As this blog has discussed on previous occasions, state courts who are hearing a divorce case can award spousal support, which is commonly referred to as alimony. As the name implies, spousal support is a payment, or payments, which one spouse makes for the support of the other spouse so that both can leave their relationship on reasonably solid financial footing. Spousal support is also available following a legal separation, although a court may not be able to be as creative when fashioning an award.
Under the law, a court may consider a number of factors when awarding spousal support. Some of the significant factors a court will consider is how much income each person is currently earning and how much they are each able to earn, given their respective education and experience.
How long the marriage lasted prior to the divorce is also an important consideration, as courts tend to be more likely to award support when a couple has remained married for a long time. Other, less obvious factors may also play in to a court's decision. For instance, the court may inquire as to how long a person may need to get the necessary training or education to increase his earning potential.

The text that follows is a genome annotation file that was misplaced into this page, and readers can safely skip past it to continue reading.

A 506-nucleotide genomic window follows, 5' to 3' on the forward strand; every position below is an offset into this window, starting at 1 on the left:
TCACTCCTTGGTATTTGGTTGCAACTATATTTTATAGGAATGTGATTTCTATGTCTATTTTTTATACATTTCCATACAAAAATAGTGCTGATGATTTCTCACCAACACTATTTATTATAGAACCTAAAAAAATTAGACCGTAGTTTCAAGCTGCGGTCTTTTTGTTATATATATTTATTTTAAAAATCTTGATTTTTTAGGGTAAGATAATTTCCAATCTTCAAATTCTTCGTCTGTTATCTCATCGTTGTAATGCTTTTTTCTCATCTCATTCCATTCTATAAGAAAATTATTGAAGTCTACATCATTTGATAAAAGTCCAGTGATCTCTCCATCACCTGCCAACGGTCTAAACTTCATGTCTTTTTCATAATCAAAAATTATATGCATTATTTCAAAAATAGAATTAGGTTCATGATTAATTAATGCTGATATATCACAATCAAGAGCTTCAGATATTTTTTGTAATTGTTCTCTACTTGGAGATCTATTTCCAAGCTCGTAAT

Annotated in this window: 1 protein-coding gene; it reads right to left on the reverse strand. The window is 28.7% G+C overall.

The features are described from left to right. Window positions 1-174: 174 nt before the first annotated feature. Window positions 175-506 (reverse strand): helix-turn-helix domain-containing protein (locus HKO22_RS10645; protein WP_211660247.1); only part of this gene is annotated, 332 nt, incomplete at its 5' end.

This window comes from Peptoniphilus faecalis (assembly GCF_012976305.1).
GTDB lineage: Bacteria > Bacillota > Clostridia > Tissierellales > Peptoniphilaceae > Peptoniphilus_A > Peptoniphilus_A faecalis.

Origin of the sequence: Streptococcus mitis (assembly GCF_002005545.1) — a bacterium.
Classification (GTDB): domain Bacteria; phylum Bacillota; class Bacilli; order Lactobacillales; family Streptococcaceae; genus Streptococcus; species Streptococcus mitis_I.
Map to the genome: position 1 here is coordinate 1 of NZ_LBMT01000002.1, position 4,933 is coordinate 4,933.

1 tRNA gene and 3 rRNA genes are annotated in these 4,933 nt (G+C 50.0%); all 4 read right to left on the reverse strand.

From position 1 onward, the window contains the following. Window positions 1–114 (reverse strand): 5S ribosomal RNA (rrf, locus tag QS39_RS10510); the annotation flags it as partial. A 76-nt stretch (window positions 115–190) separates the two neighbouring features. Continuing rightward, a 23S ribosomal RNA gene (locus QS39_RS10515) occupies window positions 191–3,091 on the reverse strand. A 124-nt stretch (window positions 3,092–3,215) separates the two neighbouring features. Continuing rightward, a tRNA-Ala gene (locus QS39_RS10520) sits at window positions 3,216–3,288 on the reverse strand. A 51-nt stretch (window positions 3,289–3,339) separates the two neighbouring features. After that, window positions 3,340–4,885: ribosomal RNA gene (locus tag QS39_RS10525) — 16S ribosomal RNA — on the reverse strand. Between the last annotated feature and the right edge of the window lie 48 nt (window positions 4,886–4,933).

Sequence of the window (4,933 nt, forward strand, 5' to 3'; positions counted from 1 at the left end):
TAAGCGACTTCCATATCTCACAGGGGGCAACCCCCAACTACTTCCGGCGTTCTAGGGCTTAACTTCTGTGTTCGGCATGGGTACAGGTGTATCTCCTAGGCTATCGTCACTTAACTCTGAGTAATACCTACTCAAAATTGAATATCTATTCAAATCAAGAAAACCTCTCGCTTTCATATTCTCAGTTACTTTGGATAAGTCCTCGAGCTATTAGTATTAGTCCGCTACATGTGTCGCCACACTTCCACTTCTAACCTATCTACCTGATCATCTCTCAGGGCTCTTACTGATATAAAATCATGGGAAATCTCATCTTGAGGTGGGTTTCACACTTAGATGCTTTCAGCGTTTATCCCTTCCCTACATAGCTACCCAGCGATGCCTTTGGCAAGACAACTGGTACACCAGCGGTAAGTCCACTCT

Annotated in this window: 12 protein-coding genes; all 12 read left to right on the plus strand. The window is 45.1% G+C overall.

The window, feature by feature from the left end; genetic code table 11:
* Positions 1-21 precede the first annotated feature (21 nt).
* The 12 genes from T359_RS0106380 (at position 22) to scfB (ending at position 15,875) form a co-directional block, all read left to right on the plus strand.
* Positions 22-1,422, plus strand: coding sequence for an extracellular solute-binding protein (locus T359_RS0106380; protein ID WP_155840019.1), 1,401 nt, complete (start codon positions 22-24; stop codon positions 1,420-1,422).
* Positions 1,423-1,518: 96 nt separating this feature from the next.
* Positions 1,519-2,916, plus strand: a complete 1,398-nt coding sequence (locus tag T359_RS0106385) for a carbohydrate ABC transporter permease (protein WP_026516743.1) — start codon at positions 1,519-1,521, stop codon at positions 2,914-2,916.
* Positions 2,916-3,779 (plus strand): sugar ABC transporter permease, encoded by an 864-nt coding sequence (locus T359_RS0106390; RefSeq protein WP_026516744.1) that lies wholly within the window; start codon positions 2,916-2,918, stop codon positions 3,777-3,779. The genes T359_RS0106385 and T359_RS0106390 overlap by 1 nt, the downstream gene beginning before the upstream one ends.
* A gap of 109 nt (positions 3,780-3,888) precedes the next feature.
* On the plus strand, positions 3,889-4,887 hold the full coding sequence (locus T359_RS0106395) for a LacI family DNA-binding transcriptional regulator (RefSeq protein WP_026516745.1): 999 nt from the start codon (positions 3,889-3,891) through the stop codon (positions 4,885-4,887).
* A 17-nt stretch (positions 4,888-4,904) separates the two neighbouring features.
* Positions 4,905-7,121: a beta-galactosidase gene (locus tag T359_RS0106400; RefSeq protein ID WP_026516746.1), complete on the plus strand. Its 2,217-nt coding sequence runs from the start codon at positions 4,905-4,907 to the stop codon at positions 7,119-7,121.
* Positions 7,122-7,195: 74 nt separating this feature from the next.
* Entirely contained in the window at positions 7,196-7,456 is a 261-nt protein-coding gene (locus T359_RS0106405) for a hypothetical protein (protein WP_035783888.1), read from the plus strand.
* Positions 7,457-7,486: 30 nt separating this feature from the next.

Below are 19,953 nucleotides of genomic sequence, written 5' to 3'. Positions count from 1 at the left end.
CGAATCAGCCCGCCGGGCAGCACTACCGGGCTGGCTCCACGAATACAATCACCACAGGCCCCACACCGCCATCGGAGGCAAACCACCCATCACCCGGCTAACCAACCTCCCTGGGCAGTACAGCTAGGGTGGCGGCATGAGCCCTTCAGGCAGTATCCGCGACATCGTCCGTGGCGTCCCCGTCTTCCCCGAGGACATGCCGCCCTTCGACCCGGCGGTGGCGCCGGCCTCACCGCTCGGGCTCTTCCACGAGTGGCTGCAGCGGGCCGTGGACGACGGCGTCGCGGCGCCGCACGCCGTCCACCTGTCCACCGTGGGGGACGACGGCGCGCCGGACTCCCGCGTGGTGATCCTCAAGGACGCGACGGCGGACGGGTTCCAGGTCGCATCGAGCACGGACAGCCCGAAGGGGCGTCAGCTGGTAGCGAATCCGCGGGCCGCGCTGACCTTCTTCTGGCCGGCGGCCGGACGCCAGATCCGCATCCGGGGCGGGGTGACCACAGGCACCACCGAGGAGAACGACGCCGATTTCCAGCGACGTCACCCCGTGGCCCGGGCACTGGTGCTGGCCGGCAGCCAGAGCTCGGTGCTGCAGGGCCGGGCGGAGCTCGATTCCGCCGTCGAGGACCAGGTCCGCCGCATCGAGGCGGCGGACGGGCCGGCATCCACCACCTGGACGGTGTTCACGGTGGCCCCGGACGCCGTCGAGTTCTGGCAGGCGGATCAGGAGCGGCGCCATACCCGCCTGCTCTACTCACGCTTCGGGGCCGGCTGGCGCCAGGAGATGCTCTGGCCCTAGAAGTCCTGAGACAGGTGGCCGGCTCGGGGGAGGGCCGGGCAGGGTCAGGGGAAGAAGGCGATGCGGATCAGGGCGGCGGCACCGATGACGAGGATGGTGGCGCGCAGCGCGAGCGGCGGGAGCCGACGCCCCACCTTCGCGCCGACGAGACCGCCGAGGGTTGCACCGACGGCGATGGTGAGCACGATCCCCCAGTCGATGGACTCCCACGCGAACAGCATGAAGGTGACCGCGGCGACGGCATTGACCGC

The court may also consider how much in property and debt each party is taking following their divorce or separation. By way of example, even if she would not be able to get a high-paying job, someone who will be able to collect a steady supply of income from investments and the like may have a weaker argument that she should also receive alimony.
As readers can see, the question of spousal support is complicated and highly fact-specific. Moreover, judges can vary in their approaches to spousal support considerably.